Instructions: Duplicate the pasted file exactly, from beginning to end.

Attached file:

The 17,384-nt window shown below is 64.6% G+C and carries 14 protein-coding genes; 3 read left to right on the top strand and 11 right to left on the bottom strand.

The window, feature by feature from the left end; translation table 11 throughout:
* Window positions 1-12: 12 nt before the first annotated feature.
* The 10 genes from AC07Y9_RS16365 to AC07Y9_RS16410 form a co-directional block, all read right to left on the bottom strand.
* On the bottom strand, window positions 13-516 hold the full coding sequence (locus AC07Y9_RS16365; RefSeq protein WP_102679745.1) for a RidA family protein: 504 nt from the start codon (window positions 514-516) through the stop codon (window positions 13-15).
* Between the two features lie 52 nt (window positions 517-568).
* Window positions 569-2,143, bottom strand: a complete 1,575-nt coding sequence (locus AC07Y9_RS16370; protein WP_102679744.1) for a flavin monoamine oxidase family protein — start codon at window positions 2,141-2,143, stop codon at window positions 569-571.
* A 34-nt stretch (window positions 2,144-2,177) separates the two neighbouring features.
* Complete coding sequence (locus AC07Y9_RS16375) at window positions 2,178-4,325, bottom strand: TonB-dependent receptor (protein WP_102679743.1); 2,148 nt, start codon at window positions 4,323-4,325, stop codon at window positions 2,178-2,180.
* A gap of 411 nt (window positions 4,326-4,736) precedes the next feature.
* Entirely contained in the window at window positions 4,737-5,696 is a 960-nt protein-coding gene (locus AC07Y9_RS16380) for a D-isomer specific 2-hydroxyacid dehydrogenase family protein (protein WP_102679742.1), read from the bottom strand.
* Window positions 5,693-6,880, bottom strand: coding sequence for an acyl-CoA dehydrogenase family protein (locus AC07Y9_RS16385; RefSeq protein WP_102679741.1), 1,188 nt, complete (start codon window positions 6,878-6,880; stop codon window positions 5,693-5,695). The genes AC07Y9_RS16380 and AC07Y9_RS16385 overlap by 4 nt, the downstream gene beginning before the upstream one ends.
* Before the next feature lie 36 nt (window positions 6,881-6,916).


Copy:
The 17,384-nt window shown below is 64.6% G+C and carries 14 protein-coding genes; 3 read left to right on the top strand and 11 right to left on the bottom strand.

The window, feature by feature from the left end; translation table 11 throughout:
* Window positions 1-12: 12 nt before the first annotated feature.
* The 10 genes from AC07Y9_RS16365 to AC07Y9_RS16410 form a co-directional block, all read right to left on the bottom strand.
* On the bottom strand, window positions 13-516 hold the full coding sequence (locus AC07Y9_RS16365; RefSeq protein WP_102679745.1) for a RidA family protein: 504 nt from the start codon (window positions 514-516) through the stop codon (window positions 13-15).
* Between the two features lie 52 nt (window positions 517-568).
* Window positions 569-2,143, bottom strand: a complete 1,575-nt coding sequence (locus AC07Y9_RS16370; protein WP_102679744.1) for a flavin monoamine oxidase family protein — start codon at window positions 2,141-2,143, stop codon at window positions 569-571.
* A 34-nt stretch (window positions 2,144-2,177) separates the two neighbouring features.
* Complete coding sequence (locus AC07Y9_RS16375) at window positions 2,178-4,325, bottom strand: TonB-dependent receptor (protein WP_102679743.1); 2,148 nt, start codon at window positions 4,323-4,325, stop codon at window positions 2,178-2,180.
* A gap of 411 nt (window positions 4,326-4,736) precedes the next feature.
* Entirely contained in the window at window positions 4,737-5,696 is a 960-nt protein-coding gene (locus AC07Y9_RS16380) for a D-isomer specific 2-hydroxyacid dehydrogenase family protein (protein WP_102679742.1), read from the bottom strand.
* Window positions 5,693-6,880, bottom strand: coding sequence for an acyl-CoA dehydrogenase family protein (locus AC07Y9_RS16385; RefSeq protein WP_102679741.1), 1,188 nt, complete (start codon window positions 6,878-6,880; stop codon window positions 5,693-5,695). The genes AC07Y9_RS16380 and AC07Y9_RS16385 overlap by 4 nt, the downstream gene beginning before the upstream one ends.
* Before the next feature lie 36 nt (window positions 6,881-6,916).